(a) the ages of the parties; (b) their earning capacity; (c) the duration of the marriage; (d) the conduct of the parties during marriage; (e) their "station in life"; (f) the circumstances and necessities of each; (g) their health; (h) their financial condition; (i) the time and manner of acquisition of the property in question; (j) the value of the property at the time of division; (k) the income-producing capacity of the property.

Merrill v. Merrill, 368 P.2d 546, 647-48 n. 4 (Alaska 1962). These Merrill factors have been consistently reiterated by this court in subsequent opinions.[21] The Merrill criteria will be of increased usefulness to a trial court in its determination of an equitable division of property, if the court begins its consideration of the Merrill factors with the presumption that the most equitable division *575 of the property is an equal division. This starting point is intended to provide a grounding point by which the relevance of the Merrill factors may be determined.

In the past we have held that there is no requirement that the ultimate division made by the trial court must be an equal one. Rostel v. Rostel, 622 P.2d 429, 432 (Alaska 1981); Hurn v. Hurn, 541 P.2d 360 (Alaska 1975). In no sense do we intend to modify these decisions. The trial courts will still retain broad discretion in assigning weight to the various factual elements highlighted in Merrill.[22]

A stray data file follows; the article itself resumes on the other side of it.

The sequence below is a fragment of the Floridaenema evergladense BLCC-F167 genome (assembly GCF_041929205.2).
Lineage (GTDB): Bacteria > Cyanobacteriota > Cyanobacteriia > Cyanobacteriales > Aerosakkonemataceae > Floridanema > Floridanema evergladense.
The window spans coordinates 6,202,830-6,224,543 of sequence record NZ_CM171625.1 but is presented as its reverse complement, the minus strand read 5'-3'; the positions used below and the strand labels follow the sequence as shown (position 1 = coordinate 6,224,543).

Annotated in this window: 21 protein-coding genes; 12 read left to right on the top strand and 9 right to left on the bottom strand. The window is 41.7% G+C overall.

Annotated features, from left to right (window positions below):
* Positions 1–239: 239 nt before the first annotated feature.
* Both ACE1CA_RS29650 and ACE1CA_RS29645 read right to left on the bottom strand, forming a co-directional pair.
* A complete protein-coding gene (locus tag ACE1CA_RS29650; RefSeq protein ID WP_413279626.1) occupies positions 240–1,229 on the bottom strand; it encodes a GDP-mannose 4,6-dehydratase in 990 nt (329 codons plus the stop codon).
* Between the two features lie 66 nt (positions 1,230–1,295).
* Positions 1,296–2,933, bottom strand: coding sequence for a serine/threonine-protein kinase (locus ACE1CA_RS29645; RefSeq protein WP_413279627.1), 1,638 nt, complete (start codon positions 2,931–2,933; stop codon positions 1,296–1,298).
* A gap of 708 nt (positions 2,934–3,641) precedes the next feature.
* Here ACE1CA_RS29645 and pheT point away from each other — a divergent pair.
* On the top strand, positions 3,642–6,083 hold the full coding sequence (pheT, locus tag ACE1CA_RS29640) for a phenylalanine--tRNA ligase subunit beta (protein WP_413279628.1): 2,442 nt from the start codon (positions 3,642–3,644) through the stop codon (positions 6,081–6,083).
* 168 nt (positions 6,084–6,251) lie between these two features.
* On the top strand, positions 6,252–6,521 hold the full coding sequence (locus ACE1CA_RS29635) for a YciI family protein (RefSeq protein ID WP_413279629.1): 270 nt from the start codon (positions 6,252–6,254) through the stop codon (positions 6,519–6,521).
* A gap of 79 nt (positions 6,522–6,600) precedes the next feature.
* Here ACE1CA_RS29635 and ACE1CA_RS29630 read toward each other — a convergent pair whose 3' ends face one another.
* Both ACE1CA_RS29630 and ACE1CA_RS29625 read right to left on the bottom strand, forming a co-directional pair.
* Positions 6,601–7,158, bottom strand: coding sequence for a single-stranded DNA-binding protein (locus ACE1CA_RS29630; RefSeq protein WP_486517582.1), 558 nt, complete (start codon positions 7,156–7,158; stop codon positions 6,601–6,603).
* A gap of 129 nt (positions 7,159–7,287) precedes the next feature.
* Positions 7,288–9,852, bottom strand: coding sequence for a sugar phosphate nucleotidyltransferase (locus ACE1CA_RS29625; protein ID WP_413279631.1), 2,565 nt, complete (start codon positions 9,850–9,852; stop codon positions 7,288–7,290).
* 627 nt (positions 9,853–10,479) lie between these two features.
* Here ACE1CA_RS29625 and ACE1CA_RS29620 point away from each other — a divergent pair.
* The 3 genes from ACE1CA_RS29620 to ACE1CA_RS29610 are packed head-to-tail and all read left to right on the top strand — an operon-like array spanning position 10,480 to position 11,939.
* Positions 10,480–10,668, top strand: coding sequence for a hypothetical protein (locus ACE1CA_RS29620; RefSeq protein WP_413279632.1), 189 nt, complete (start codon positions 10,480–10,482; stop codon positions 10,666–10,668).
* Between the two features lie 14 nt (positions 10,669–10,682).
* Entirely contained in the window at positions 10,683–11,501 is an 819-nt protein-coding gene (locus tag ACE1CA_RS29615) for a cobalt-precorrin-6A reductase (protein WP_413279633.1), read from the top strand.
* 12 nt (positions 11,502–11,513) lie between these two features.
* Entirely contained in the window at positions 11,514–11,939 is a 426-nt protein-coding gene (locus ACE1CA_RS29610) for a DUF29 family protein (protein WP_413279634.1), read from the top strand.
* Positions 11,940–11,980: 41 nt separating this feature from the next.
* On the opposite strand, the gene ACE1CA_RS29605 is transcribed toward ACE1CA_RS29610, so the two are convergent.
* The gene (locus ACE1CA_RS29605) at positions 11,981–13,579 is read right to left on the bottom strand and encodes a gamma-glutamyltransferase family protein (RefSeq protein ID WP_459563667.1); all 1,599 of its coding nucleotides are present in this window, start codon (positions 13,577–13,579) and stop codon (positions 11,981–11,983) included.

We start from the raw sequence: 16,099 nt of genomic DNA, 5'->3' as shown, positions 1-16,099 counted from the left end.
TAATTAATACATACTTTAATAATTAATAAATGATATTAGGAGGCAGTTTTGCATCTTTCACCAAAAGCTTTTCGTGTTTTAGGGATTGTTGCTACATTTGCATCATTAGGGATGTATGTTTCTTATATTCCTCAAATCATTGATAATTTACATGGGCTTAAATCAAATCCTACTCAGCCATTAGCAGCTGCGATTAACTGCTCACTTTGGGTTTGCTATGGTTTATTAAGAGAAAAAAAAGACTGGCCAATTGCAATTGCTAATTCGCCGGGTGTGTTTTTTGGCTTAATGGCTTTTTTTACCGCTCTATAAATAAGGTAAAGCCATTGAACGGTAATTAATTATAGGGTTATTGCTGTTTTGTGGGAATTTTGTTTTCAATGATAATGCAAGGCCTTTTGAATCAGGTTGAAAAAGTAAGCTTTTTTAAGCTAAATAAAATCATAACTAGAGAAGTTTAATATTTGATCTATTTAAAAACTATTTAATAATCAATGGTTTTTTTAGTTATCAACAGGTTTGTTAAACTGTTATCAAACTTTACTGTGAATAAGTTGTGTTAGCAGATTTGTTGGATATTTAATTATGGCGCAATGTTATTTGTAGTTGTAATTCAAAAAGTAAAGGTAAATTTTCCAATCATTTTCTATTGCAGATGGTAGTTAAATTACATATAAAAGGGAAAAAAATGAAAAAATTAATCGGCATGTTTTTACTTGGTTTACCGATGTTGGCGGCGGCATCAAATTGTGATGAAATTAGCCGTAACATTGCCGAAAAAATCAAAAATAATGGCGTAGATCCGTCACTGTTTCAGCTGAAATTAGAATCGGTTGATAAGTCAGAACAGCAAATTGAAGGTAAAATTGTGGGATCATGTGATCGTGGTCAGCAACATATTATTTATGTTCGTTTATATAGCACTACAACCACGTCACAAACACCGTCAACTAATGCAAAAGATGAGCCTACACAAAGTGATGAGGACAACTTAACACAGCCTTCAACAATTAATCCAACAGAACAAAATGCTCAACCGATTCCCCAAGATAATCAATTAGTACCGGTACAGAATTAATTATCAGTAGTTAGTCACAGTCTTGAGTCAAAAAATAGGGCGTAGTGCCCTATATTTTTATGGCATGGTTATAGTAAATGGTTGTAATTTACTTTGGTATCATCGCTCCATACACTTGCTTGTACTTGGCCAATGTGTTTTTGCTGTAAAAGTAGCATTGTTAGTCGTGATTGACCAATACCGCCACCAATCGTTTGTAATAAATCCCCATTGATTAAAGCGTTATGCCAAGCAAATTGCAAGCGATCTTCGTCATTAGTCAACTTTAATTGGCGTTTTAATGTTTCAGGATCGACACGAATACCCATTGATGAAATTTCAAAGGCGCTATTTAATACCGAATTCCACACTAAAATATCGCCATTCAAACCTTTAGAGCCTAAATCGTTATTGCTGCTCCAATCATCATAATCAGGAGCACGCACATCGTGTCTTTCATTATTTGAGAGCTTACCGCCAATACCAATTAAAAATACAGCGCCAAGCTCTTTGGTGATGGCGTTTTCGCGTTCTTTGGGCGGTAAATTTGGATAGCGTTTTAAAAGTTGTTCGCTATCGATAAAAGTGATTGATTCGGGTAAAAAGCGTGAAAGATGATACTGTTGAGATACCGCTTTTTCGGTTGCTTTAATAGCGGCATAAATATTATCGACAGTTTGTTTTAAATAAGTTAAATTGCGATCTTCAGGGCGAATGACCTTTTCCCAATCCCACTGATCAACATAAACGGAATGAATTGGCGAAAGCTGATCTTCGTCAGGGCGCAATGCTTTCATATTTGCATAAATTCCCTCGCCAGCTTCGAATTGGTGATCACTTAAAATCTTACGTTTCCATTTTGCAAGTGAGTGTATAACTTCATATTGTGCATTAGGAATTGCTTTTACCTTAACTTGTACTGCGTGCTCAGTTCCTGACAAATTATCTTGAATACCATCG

D. Conclusion

With respect to the four items of property discussed in Part B of this opinion, we reverse and remand this case to the superior court for a redetermination of the division of property in conformity with this opinion.[23]

AFFIRMED in part, REVERSED in part, and REMANDED for further proceedings not inconsistent with this opinion.


[1] The factual questions of the valuation of John Wanberg's estate at the time of marriage, and of the full marital estate at the time of the property division, were hotly contested at trial, and were never resolved by the trial court. In its Findings of Fact and Conclusions of Law, the superior court made specific findings with respect to the values of only some of the properties held by Dianne and John Wanberg.

[2] John owned thirteen separate real estate parcels, a Ford van, and a Cessna 182 airplane in May 1975.

[3] Dianne presents alternate calculations that John's net worth in May 1975, was $274,450, and $376,033.

[4] John's alternate calculation is set forth in his brief without any supporting documentation from the record. John brought to trial a list of pre-marital assets and assigned valuations totalling $366,000. Although the list was marked as "Defendant's Exhibit B," and John's counsel stated his intention to introduce the exhibit during the trial, it was never made part of the record.

[5] Dianne asserts that, "all the parties' assets were treated as marital assets throughout the marriage; no effort was ever made to separate John's pre-marital properties and through Dianne's efforts in managing and preserving his other assets, she enabled John to keep his pre-marital properties intact."